Kerala ‘vallomkali’ in England

Another weekend with Amma and another scorching day. There is a programme arranged to encourage Kerala tourism and the Nehru trophy snake boat race which is held annually in the Punnamada lake in Kerala is coming to Oxford. Kumar annan and his drum team have been invited to perform and we decided to go and watch them.

The boat race is being held at Farmoor Reservoir which is about 5 mikes from the city of Oxford. We left home around 1030. The satnav initially said that we would get there in about a couple of hours but then it took us on a wild goose chase. There were hold ups on the motorway and the satnav kept changing it’s mind and rerouting us. Tempers slowly started to get frayed and bladders started filling up. Lakshmi became hot and bothered and I wondered if the best course was just to come back home.

We stopped at a service station, refuelled and morale returned. Soon we were parking the car and walking to the entrance. Kumar annan and team were waiting not far from the entrance and our timing was perfect. They started their drum roll as we joined the group and followed the racing teams from the entrance to the venue.

The function started and the announcements began. For a programme that was meant to encourage tourism, the leaflets, announcements and speeches were all in Malayalam. And so were the audience. The place was teeming with Malayalees with very few English or Europeans.

It was lunchtime and the choices were far too many. We settled for fresh parrottas and curry. Finding a shady area to sit was our next quest. I forgot to bring the plastic mat and so my cardigan had to be sacrificed. We then joined the rest of the group as the speeches got underway. The Speaker from the Kerala assembly and an MLA were the main guests for the afternoon. We didn’t have much to do and so decided to go for a walk. It was too hot and Amma decided to stay back and look after our bags.

We walked around the reservoir and headed down the stairs, here we found a pathway which lead us to the riverbank. The narrow path which was created amongst nettles and thistles gave way to a reed meadow as we approached the river. Part of the walk along the riverbank was in the shade and the breeze kept us cool for the rest of the walk. Dragonflies and butterflies buzzed around us as we made our way. Lone swans drifted around leisurely and looked as if they were lost in their own thoughts. I had left my phone back in my bag and so couldn’t take any photos. Ducks gathered in groups under the shade provided by a low tree which hung over the river. Occasionally a boat drifted past without making too much noise so as to not disturb the wildlife. A board reminded us that warblers and water voles inhabited the route.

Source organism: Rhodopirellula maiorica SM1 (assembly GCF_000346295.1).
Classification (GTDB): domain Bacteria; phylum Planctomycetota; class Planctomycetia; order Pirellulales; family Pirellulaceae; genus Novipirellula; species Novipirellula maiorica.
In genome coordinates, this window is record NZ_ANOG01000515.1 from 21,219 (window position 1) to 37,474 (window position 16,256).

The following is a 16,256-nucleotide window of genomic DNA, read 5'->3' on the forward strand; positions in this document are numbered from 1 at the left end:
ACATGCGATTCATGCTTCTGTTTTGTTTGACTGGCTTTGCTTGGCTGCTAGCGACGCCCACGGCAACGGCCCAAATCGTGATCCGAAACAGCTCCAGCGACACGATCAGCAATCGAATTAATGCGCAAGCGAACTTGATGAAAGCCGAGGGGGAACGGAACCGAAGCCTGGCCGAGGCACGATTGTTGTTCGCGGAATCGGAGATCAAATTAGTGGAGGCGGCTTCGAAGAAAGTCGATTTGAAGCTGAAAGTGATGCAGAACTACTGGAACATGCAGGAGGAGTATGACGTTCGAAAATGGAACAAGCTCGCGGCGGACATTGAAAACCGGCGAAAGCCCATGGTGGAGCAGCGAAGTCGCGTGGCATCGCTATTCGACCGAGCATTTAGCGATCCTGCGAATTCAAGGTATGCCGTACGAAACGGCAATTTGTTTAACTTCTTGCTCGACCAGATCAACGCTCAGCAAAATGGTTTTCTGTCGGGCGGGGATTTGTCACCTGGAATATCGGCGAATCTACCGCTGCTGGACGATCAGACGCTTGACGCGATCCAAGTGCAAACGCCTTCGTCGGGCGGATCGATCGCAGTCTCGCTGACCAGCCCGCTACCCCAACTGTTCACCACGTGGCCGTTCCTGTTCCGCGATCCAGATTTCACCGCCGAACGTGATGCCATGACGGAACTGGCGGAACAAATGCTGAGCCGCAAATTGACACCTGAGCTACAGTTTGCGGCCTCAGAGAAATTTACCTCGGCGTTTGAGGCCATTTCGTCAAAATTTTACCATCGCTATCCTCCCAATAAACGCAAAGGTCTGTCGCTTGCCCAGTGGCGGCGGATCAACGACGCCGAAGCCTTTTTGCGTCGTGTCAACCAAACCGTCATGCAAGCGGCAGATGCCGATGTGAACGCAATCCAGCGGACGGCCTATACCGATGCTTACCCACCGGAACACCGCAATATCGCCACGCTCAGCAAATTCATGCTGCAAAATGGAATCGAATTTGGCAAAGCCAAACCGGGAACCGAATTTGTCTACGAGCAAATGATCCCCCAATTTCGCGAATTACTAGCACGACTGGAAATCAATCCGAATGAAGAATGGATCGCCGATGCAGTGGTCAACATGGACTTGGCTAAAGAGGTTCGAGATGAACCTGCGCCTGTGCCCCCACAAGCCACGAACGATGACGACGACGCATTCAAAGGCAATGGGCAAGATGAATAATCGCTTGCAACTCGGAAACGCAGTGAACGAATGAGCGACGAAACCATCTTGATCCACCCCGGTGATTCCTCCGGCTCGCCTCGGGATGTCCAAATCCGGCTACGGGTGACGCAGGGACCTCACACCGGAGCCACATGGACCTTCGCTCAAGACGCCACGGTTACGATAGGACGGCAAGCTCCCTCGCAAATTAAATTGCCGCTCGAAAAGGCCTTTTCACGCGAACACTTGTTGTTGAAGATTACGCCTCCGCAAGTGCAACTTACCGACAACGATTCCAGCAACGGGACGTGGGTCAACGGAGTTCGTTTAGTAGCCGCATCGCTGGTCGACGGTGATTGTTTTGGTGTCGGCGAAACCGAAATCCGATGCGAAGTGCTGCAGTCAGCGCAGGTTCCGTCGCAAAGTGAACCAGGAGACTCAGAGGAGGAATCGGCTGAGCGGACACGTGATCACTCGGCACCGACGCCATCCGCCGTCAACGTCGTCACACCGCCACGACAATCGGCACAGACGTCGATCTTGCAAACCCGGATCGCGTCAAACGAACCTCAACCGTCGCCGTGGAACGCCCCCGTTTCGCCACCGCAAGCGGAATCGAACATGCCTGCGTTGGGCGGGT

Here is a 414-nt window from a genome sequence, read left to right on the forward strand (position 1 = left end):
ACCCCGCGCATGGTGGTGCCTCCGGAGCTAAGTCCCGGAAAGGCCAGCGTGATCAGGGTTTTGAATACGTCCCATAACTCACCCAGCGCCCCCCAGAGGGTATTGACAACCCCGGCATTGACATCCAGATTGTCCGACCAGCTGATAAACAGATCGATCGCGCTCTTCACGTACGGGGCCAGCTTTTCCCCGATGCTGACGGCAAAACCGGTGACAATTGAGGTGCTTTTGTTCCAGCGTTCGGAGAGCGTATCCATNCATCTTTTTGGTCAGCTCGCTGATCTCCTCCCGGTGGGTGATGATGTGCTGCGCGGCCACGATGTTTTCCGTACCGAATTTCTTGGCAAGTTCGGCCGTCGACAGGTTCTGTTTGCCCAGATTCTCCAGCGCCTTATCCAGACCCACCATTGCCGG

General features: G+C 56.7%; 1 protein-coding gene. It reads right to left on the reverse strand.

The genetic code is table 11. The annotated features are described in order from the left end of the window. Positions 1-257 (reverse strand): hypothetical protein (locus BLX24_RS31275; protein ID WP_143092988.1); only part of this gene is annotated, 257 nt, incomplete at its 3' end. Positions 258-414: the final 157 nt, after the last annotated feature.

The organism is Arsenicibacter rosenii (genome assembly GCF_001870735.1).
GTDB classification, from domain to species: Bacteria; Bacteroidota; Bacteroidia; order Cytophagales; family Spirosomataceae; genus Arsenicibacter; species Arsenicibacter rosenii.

Soon it was time for us to return. Lakshmi was falling asleep and the walk was taking us further away from the venue. The boat races had started, and we found some shade and sat down to let Lakshmi have her afternoon nap. She woke up in time to see the last part of the boat race. By this time the heat was getting less intense and we took Amma for a quick walk down to the river bank again to take some photos. The swans and ducks had disappeared but a couple of dogs were having a swim and a couple of canoes went past.

When we got back a band was playing. The lead singer was singing Malayalam devotional/classical songs to the accompaniment of a rock band. It was a strange mix. As I tried to make some sense I realised that I was enjoying it and found myself tapping along to the beat. He ended his stint with a ‘Vallom Kali’ song and everyone joined in and had fun.

The main guest for the evening was Shashi Tharoor. He was meant to arrive at around 6. It was now well past 7. Kumar annan and co had to stay behind to welcome him with their drum session. We decided to leave. We still had a long drive home. As we drove our car out of the car park we could hear the helicopter bringing Tharoor land. Politicians and their time keeping, what did we expect? Most people were already on their way home.

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